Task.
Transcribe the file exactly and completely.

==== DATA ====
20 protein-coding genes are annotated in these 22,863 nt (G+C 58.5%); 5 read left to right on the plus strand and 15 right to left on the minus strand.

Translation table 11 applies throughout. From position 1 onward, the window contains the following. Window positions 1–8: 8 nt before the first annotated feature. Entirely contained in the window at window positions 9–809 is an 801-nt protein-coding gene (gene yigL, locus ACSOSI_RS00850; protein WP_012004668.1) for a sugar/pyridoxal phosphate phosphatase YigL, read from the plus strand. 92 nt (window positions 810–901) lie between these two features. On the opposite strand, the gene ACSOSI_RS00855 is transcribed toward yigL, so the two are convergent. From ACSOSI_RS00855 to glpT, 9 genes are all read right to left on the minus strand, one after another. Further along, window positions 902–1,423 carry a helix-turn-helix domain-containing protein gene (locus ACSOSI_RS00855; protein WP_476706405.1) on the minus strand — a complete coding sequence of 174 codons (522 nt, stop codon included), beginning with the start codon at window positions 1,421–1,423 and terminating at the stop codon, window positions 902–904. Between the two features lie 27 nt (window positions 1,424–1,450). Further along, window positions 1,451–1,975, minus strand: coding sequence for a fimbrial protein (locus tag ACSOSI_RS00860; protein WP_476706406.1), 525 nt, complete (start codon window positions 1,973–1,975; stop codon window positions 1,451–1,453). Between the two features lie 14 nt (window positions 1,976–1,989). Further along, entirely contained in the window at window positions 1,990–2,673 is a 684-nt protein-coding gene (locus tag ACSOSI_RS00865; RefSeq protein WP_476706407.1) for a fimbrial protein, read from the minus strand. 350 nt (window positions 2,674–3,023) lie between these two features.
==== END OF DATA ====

20 protein-coding genes are annotated in these 22,863 nt (G+C 58.5%); 5 read left to right on the plus strand and 15 right to left on the minus strand.

Translation table 11 applies throughout. From position 1 onward, the window contains the following. Window positions 1–8: 8 nt before the first annotated feature. Entirely contained in the window at window positions 9–809 is an 801-nt protein-coding gene (gene yigL, locus ACSOSI_RS00850; protein WP_012004668.1) for a sugar/pyridoxal phosphate phosphatase YigL, read from the plus strand. 92 nt (window positions 810–901) lie between these two features. On the opposite strand, the gene ACSOSI_RS00855 is transcribed toward yigL, so the two are convergent. From ACSOSI_RS00855 to glpT, 9 genes are all read right to left on the minus strand, one after another. Further along, window positions 902–1,423 carry a helix-turn-helix domain-containing protein gene (locus ACSOSI_RS00855; protein WP_476706405.1) on the minus strand — a complete coding sequence of 174 codons (522 nt, stop codon included), beginning with the start codon at window positions 1,421–1,423 and terminating at the stop codon, window positions 902–904. Between the two features lie 27 nt (window positions 1,424–1,450). Further along, window positions 1,451–1,975, minus strand: coding sequence for a fimbrial protein (locus tag ACSOSI_RS00860; protein WP_476706406.1), 525 nt, complete (start codon window positions 1,973–1,975; stop codon window positions 1,451–1,453). Between the two features lie 14 nt (window positions 1,976–1,989). Further along, entirely contained in the window at window positions 1,990–2,673 is a 684-nt protein-coding gene (locus tag ACSOSI_RS00865; RefSeq protein WP_476706407.1) for a fimbrial protein, read from the minus strand. 350 nt (window positions 2,674–3,023) lie between these two features.